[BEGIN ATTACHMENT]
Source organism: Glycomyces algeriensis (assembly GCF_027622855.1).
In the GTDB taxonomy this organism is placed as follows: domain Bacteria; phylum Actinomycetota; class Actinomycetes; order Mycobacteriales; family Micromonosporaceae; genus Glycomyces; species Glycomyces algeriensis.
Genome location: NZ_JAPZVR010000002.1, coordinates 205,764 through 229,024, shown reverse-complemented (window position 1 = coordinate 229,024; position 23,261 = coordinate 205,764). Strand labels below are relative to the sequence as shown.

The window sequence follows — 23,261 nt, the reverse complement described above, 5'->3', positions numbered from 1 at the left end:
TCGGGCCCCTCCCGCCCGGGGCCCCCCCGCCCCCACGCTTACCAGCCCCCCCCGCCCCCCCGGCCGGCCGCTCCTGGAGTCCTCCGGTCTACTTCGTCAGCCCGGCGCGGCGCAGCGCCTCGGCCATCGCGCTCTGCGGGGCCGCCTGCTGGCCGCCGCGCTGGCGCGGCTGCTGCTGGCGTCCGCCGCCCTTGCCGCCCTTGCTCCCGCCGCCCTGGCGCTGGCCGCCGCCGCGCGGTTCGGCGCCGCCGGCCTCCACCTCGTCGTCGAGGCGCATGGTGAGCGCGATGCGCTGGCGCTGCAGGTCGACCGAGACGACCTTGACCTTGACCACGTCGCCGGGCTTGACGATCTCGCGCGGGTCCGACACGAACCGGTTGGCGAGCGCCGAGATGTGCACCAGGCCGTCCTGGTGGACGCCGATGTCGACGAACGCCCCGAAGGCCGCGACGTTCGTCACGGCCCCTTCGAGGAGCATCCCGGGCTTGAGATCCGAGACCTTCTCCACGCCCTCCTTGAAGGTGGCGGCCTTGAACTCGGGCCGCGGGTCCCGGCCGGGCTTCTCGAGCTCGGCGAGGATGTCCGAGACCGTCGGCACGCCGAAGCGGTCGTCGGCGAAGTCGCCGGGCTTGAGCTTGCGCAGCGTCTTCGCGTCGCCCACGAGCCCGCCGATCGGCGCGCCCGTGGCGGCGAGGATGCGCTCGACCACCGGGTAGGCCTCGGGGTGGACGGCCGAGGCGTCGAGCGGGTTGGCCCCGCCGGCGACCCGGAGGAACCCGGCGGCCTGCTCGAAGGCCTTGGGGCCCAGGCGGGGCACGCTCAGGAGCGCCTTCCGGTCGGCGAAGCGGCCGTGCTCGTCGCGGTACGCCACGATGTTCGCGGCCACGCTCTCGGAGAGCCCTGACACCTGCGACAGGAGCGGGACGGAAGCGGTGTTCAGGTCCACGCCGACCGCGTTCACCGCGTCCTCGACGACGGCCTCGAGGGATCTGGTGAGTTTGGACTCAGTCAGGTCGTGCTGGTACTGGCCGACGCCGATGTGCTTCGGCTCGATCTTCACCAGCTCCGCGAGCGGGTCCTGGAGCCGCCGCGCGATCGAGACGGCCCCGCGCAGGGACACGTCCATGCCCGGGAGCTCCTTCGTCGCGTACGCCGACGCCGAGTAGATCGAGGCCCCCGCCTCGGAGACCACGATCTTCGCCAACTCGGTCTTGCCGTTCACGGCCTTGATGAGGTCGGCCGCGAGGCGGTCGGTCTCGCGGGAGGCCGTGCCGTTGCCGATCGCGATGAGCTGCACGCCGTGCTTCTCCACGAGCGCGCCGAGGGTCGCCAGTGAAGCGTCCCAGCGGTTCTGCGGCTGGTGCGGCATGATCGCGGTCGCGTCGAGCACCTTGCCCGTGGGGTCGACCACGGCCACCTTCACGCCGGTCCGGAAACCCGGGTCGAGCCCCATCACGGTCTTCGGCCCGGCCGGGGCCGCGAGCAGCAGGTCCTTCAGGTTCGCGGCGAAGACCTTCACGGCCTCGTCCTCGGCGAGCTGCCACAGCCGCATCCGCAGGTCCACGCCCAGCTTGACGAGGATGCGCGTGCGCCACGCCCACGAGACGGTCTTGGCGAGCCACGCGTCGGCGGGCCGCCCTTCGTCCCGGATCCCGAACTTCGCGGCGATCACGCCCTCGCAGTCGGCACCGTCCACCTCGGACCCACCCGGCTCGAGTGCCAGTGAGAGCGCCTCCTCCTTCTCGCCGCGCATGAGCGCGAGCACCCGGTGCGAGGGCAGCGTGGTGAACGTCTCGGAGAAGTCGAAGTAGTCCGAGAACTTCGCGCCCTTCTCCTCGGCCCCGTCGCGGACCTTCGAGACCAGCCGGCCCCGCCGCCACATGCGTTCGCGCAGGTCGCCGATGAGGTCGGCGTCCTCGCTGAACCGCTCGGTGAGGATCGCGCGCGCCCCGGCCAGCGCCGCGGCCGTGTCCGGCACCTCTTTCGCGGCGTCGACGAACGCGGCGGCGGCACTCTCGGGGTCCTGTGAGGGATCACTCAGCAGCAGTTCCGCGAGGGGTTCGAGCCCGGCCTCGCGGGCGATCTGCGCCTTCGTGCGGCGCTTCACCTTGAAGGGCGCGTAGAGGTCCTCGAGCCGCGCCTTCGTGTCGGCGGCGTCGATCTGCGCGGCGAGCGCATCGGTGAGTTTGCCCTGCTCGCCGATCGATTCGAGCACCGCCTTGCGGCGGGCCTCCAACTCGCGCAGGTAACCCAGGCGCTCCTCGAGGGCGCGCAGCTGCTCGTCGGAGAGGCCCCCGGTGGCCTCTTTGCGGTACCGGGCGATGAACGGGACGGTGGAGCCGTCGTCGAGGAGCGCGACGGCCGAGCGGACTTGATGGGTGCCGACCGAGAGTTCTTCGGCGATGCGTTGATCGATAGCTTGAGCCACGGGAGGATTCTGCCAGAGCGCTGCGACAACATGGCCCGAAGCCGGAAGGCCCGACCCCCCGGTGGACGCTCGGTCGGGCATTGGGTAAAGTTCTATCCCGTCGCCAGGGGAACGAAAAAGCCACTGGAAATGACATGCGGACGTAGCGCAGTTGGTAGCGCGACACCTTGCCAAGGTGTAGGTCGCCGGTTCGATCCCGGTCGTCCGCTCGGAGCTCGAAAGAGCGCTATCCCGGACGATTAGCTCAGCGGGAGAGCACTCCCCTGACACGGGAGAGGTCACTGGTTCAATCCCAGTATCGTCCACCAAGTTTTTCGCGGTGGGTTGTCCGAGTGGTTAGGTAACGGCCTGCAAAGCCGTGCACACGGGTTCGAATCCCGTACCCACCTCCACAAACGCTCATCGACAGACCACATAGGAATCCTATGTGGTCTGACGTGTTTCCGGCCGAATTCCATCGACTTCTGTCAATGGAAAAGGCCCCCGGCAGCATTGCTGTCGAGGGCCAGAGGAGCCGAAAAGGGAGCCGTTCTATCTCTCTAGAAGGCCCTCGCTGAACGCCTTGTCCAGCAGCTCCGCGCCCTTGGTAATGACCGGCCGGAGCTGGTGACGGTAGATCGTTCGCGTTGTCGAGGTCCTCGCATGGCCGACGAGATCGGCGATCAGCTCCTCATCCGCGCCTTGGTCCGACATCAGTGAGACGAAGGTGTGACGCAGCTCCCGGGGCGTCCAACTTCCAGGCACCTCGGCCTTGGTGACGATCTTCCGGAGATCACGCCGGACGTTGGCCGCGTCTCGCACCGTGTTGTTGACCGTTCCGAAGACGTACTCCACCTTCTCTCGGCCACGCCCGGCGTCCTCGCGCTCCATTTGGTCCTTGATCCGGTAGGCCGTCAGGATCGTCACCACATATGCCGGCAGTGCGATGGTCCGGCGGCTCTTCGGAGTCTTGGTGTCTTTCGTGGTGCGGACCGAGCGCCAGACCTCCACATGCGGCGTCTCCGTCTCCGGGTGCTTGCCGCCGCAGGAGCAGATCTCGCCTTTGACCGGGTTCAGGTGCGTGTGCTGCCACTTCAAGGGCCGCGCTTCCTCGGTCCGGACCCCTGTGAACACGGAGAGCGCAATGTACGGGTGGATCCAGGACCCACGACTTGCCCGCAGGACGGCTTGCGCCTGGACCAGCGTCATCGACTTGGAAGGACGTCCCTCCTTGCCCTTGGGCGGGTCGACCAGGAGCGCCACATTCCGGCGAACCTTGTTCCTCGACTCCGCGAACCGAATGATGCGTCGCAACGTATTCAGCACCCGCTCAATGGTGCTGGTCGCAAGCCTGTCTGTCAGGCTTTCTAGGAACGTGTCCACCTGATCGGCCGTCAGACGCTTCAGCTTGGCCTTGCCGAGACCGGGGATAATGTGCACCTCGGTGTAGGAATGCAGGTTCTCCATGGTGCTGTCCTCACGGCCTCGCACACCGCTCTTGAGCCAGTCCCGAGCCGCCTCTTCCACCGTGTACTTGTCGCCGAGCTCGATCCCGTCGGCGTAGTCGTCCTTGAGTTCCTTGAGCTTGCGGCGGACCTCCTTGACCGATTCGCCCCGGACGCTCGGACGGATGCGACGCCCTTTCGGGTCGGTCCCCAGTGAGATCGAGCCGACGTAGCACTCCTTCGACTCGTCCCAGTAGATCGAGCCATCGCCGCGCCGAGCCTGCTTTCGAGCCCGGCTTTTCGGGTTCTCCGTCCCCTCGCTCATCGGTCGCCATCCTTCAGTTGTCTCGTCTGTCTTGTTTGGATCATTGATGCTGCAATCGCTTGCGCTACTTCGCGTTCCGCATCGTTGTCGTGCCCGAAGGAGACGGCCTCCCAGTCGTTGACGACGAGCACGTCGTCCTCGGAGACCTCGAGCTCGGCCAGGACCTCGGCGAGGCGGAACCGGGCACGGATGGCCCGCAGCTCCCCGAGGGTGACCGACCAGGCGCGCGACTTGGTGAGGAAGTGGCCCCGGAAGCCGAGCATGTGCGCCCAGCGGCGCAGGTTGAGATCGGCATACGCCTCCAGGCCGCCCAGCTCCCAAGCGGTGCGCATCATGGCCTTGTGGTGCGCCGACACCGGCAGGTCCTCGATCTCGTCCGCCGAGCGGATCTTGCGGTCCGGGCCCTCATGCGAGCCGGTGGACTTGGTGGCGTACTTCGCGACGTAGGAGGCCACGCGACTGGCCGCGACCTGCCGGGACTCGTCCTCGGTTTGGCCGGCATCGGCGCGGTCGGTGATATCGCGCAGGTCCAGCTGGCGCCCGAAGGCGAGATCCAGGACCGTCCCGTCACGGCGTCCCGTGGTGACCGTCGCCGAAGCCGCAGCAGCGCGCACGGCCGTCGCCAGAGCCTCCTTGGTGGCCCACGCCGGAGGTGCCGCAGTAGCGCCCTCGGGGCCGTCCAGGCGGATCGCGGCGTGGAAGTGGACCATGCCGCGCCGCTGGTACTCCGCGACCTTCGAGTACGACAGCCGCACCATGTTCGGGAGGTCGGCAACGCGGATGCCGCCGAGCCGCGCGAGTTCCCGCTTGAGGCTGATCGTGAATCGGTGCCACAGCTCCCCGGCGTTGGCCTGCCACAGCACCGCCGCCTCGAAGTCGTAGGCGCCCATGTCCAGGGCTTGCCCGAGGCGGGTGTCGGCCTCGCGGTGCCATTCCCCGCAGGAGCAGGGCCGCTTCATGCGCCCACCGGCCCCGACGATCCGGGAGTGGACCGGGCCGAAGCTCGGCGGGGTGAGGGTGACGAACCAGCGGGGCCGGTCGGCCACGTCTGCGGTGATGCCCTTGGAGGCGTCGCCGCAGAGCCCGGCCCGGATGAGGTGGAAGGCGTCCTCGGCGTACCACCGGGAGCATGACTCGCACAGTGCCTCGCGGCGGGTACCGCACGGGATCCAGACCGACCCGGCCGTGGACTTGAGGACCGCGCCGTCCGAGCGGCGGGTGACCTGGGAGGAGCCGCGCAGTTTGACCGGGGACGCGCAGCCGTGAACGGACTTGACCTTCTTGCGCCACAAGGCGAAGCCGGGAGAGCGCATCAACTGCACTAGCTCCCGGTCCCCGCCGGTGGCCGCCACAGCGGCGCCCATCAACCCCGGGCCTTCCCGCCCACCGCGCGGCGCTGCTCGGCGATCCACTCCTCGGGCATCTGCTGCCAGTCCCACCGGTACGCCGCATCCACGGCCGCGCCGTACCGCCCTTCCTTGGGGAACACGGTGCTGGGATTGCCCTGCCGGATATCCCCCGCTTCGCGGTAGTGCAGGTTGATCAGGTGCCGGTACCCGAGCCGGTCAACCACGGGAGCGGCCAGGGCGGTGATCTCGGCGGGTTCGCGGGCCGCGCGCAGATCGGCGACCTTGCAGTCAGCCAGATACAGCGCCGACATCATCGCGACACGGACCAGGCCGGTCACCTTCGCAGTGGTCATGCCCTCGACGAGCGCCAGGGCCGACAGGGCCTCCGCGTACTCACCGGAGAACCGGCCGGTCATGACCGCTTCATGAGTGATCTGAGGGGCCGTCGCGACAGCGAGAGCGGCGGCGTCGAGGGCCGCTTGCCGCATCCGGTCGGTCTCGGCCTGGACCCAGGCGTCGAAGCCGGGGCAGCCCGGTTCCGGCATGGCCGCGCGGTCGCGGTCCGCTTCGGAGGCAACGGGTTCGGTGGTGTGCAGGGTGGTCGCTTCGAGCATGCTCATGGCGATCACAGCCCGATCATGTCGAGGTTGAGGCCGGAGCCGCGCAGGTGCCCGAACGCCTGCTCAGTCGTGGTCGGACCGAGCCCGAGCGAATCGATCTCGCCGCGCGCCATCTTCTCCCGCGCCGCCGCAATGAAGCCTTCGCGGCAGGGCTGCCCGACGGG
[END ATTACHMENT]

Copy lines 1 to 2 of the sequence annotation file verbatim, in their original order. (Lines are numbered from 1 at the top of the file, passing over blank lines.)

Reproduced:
Source organism: Glycomyces algeriensis (assembly GCF_027622855.1).
In the GTDB taxonomy this organism is placed as follows: domain Bacteria; phylum Actinomycetota; class Actinomycetes; order Mycobacteriales; family Micromonosporaceae; genus Glycomyces; species Glycomyces algeriensis.